As I’ve mentioned before, in Austria we don’t know what to do with gh either, but it has to stand for something, right? And so, Joghurt gets the extra-rare /gː/, as if spelled johk-gurt. It actually stands for literally nothing at all (anymore), and the French got that right by spelling it yaourt.

    Or consider what happens to zh in English. Wherever it appears, the logic behind it is purely English: s : sh :: z : zh. And yet, the unexpected h is almost universally dealt with by sweeping it under the carpet and pronouncing the z alone.

    trying to squeeze something totally different and only partly digested into the boxes of their own language and culture

    Spengler would have a field day with it.

  5. Giblet

  6. @David Marjanović: I have never, literally never, heard a native English speaker pronounce “zh” by ignoring the “h,” as you suggest. Some people have trouble with the pronunciation, but the most common way of saying it in American English is as a voiced version of what English spells as the digraph “sh,” as presumably intended.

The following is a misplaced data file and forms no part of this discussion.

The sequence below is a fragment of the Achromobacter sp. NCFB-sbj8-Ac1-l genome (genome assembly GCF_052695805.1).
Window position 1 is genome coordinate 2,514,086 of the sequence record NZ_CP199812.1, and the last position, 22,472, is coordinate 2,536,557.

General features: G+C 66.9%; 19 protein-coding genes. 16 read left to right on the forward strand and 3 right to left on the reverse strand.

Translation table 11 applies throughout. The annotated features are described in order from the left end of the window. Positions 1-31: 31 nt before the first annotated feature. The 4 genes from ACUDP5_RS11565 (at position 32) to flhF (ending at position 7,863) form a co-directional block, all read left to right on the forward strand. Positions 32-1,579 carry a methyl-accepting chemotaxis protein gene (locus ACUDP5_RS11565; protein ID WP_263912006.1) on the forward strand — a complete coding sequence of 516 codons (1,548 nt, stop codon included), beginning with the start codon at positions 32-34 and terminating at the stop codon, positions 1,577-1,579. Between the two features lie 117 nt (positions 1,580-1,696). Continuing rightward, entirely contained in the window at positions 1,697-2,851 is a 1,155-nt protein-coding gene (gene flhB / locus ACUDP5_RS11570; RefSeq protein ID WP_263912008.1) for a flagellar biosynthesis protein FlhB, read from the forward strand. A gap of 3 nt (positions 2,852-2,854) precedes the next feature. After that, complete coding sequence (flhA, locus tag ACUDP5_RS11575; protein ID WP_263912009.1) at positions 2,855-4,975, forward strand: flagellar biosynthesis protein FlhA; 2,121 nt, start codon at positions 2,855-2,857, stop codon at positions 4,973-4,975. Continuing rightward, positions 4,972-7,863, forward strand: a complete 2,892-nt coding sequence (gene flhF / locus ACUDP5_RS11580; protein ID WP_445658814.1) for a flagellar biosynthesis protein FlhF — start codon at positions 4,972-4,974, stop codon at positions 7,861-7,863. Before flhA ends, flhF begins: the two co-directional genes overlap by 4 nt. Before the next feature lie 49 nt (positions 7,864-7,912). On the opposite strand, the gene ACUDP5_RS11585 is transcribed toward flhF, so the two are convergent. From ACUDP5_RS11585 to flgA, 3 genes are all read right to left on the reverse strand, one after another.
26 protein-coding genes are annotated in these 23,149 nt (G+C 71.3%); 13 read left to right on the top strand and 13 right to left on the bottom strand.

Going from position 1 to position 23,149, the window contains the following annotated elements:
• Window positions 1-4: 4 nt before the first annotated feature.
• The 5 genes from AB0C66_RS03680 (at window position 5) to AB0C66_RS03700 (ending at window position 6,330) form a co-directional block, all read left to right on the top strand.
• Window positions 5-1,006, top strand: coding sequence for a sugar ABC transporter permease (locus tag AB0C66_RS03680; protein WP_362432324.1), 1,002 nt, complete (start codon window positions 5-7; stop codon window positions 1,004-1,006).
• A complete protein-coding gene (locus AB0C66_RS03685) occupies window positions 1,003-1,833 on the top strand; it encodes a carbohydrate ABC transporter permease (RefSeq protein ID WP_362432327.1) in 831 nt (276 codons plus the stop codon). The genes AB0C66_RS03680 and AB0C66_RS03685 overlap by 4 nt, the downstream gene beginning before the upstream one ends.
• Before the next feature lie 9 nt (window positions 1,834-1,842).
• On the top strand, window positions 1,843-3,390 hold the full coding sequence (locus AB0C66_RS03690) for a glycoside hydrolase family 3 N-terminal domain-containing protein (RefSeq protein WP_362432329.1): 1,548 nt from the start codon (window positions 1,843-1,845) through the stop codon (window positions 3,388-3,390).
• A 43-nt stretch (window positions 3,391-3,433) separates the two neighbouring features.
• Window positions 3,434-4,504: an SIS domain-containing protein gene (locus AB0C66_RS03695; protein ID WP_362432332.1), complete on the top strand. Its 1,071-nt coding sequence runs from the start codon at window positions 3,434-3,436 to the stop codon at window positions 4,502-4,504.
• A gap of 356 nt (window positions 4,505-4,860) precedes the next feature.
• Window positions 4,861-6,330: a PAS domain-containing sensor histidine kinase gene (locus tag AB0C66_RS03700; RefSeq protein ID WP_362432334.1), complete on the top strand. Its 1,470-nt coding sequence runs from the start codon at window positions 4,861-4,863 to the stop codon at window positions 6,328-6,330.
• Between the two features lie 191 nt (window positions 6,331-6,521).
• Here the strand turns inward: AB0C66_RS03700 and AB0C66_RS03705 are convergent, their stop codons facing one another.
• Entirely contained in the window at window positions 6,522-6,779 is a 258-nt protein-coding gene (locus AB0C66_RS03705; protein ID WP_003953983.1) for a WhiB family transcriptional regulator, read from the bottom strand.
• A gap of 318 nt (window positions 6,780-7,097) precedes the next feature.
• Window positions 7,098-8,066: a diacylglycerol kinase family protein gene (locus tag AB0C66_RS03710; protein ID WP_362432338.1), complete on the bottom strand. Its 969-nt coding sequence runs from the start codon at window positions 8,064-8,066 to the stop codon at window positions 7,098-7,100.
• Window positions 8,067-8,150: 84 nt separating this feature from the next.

7. J.W. Brewer says:

    The “it also refers to an Italian aircraft” thing is a bit confusing in its phrasing as to whether that was in fact Miyazaki’s specific inspiration or just a random fact being offered due to the vagaries of the wikipedia process. Miyazaki’s separate bio does indicate he spent a lot of time drawing planes (perhaps including WW2-era military planes) growing up, and maybe he was old enough that he knew of (and had drawn) the plane before the car https://en.wikipedia.org/wiki/Maserati_Ghibli went into production? But by the time of the studio’s foundation in the 1980’s I would think that Italian sports-car names might have been more widely known in Japan than Italian airplane names.

  8. @Brett: I hear English speakers punting on the h sometimes when pronouncing Chinese names starting with Zh; e.g. Zhen or Zhou. In fact, I know one Chinese-American with the surname Zhu who himself pronounces it ‘Zoo’. I have learned to say ‘Joe’ for Zhou; not exactly sure how accurate that is. Also not sure what the best approximant of Zhen with American English sounds is.

  9. David Marjanović says:

    I hear English speakers punting on the h sometimes when pronouncing Chinese names starting with Zh; e.g. Zhen or Zhou.

    That’s very common in my experience.

    I have learned to say ‘Joe’ for Zhou; not exactly sure how accurate that is.

    That’s the best approximation!